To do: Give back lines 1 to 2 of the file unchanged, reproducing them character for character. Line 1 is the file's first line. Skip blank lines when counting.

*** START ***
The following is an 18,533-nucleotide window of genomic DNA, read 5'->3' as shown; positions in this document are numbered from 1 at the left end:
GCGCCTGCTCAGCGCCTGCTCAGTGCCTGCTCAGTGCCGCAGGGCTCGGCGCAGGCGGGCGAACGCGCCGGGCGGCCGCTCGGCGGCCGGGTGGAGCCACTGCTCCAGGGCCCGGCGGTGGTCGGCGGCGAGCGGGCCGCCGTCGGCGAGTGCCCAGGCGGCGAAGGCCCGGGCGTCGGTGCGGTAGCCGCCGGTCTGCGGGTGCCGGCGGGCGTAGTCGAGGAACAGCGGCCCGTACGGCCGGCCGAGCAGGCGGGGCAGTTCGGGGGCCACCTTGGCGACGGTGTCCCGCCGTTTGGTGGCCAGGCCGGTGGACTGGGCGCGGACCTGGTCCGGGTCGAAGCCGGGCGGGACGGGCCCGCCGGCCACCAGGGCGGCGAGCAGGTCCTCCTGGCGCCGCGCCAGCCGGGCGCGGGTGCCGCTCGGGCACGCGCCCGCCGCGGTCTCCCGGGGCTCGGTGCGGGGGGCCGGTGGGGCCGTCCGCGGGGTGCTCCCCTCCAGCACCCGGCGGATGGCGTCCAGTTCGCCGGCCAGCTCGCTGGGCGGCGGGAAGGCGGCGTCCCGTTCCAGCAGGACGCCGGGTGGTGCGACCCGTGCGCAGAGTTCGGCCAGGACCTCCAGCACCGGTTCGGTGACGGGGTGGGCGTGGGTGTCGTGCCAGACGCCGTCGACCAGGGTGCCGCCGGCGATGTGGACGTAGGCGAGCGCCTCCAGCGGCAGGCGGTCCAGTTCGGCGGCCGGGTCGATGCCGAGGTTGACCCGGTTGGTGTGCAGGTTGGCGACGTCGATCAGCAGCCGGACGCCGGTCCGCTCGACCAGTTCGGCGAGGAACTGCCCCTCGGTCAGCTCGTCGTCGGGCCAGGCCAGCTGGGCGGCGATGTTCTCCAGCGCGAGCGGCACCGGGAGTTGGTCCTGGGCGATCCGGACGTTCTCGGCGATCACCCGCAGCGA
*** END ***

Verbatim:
The following is an 18,533-nucleotide window of genomic DNA, read 5'->3' as shown; positions in this document are numbered from 1 at the left end:
GCGCCTGCTCAGCGCCTGCTCAGTGCCTGCTCAGTGCCGCAGGGCTCGGCGCAGGCGGGCGAACGCGCCGGGCGGCCGCTCGGCGGCCGGGTGGAGCCACTGCTCCAGGGCCCGGCGGTGGTCGGCGGCGAGCGGGCCGCCGTCGGCGAGTGCCCAGGCGGCGAAGGCCCGGGCGTCGGTGCGGTAGCCGCCGGTCTGCGGGTGCCGGCGGGCGTAGTCGAGGAACAGCGGCCCGTACGGCCGGCCGAGCAGGCGGGGCAGTTCGGGGGCCACCTTGGCGACGGTGTCCCGCCGTTTGGTGGCCAGGCCGGTGGACTGGGCGCGGACCTGGTCCGGGTCGAAGCCGGGCGGGACGGGCCCGCCGGCCACCAGGGCGGCGAGCAGGTCCTCCTGGCGCCGCGCCAGCCGGGCGCGGGTGCCGCTCGGGCACGCGCCCGCCGCGGTCTCCCGGGGCTCGGTGCGGGGGGCCGGTGGGGCCGTCCGCGGGGTGCTCCCCTCCAGCACCCGGCGGATGGCGTCCAGTTCGCCGGCCAGCTCGCTGGGCGGCGGGAAGGCGGCGTCCCGTTCCAGCAGGACGCCGGGTGGTGCGACCCGTGCGCAGAGTTCGGCCAGGACCTCCAGCACCGGTTCGGTGACGGGGTGGGCGTGGGTGTCGTGCCAGACGCCGTCGACCAGGGTGCCGCCGGCGATGTGGACGTAGGCGAGCGCCTCCAGCGGCAGGCGGTCCAGTTCGGCGGCCGGGTCGATGCCGAGGTTGACCCGGTTGGTGTGCAGGTTGGCGACGTCGATCAGCAGCCGGACGCCGGTCCGCTCGACCAGTTCGGCGAGGAACTGCCCCTCGGTCAGCTCGTCGTCGGGCCAGGCCAGCTGGGCGGCGATGTTCTCCAGCGCGAGCGGCACCGGGAGTTGGTCCTGGGCGATCCGGACGTTCTCGGCGATCACCCGCAGCGA